The thought of going through divorce is no doubt tough both emotionally and financially. This is especially true if your divorce involves high-value assets. However, you do not necessarily have to go to traditional divorce trial to resolve issues such as property division.
Informal negotiations can be an effective way of tackling divorce issues such as property distribution and alimony. Here is a look at what divorce negotiations involve in California.
What happens during informal negotiations?
Many divorce cases in California and elsewhere end up reaching settlement before ever going to trial thanks to the process of informal negotiations. During negotiation, you and your future ex-spouse can both discuss your individual wishes regarding what happens to your assets and even how you will handle matters such as child custody and child support. Once you come to an agreement on how to handle these matters, you can finalize your decisions in a written settlement agreement.
The court’s approval of your settlement agreement
After you have put together a settlement agreement, you will have to present it to your divorce judge for approval. Prior to approving the agreement, the judge may ask you and your future ex during an informal hearing if you truly understand the terms of your agreement. The judge will also want to make sure that you both signed the agreement of your own volition. If your answers please the judge, then he or she will accept your agreement.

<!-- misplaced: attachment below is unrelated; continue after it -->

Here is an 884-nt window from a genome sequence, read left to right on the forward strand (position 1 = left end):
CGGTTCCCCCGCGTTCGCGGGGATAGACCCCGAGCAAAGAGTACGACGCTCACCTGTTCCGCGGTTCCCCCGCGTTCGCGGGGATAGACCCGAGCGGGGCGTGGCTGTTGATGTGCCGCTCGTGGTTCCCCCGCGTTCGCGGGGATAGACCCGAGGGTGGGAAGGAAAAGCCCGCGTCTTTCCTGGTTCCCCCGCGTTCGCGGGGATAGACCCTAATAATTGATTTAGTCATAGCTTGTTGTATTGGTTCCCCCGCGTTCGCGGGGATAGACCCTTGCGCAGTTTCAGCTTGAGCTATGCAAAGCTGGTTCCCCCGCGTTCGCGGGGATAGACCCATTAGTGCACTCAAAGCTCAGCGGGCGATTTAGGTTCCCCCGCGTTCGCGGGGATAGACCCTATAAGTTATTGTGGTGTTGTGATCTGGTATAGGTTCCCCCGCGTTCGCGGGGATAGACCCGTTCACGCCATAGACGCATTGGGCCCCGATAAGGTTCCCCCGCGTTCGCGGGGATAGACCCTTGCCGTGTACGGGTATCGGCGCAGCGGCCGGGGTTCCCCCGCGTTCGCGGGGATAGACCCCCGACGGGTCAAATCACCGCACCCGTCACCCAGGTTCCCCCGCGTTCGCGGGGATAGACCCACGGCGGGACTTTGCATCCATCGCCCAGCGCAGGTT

Sometimes, a partial settlement is necessary
In some situations, a couple might reach a settlement on multiple divorce issues but not on a couple of other issues. If you and your future ex find yourselves in this situation, you can reach a partial settlement. Then, you can submit to the divorce court the issues that remain unresolved.
For instance, perhaps you were able to come up with an agreement on child custody, child support and visitation but cannot find common ground on how to handle a high-value piece of art. The court can approve your partial settlement agreement and then require that a trial resolve your asset division issue. Whether you end up going through informal negotiations or going to trial, you have the right to pursue the most personally beneficial outcome given the circumstances surrounding your divorce.